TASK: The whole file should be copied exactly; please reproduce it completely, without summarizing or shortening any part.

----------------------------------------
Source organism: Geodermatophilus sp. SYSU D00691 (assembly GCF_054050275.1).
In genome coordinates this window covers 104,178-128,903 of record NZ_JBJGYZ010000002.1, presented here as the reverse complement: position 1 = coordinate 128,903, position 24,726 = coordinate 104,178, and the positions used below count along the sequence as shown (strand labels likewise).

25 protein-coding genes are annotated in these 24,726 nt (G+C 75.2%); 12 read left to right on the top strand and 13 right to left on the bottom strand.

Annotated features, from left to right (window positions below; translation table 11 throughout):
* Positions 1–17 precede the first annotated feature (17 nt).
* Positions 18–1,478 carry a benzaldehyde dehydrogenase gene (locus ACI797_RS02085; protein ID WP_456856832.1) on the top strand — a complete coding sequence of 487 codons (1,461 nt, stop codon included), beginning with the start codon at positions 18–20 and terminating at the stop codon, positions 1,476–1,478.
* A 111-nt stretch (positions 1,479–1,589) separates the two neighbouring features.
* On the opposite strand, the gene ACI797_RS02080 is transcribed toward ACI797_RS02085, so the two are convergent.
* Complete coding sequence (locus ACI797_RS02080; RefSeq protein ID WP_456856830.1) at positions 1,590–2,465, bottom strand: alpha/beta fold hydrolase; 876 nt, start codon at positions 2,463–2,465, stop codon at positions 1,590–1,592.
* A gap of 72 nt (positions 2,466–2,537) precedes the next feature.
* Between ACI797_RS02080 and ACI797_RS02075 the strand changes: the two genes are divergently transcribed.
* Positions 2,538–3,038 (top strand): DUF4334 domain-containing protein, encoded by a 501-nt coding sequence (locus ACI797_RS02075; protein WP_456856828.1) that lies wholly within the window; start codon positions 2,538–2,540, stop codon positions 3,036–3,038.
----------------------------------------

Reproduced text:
Source organism: Geodermatophilus sp. SYSU D00691 (assembly GCF_054050275.1).
In genome coordinates this window covers 104,178-128,903 of record NZ_JBJGYZ010000002.1, presented here as the reverse complement: position 1 = coordinate 128,903, position 24,726 = coordinate 104,178, and the positions used below count along the sequence as shown (strand labels likewise).

25 protein-coding genes are annotated in these 24,726 nt (G+C 75.2%); 12 read left to right on the top strand and 13 right to left on the bottom strand.

Annotated features, from left to right (window positions below; translation table 11 throughout):
* Positions 1–17 precede the first annotated feature (17 nt).
* Positions 18–1,478 carry a benzaldehyde dehydrogenase gene (locus ACI797_RS02085; protein ID WP_456856832.1) on the top strand — a complete coding sequence of 487 codons (1,461 nt, stop codon included), beginning with the start codon at positions 18–20 and terminating at the stop codon, positions 1,476–1,478.
* A 111-nt stretch (positions 1,479–1,589) separates the two neighbouring features.
* On the opposite strand, the gene ACI797_RS02080 is transcribed toward ACI797_RS02085, so the two are convergent.
* Complete coding sequence (locus ACI797_RS02080; RefSeq protein ID WP_456856830.1) at positions 1,590–2,465, bottom strand: alpha/beta fold hydrolase; 876 nt, start codon at positions 2,463–2,465, stop codon at positions 1,590–1,592.
* A gap of 72 nt (positions 2,466–2,537) precedes the next feature.
* Between ACI797_RS02080 and ACI797_RS02075 the strand changes: the two genes are divergently transcribed.
* Positions 2,538–3,038 (top strand): DUF4334 domain-containing protein, encoded by a 501-nt coding sequence (locus ACI797_RS02075; protein WP_456856828.1) that lies wholly within the window; start codon positions 2,538–2,540, stop codon positions 3,036–3,038.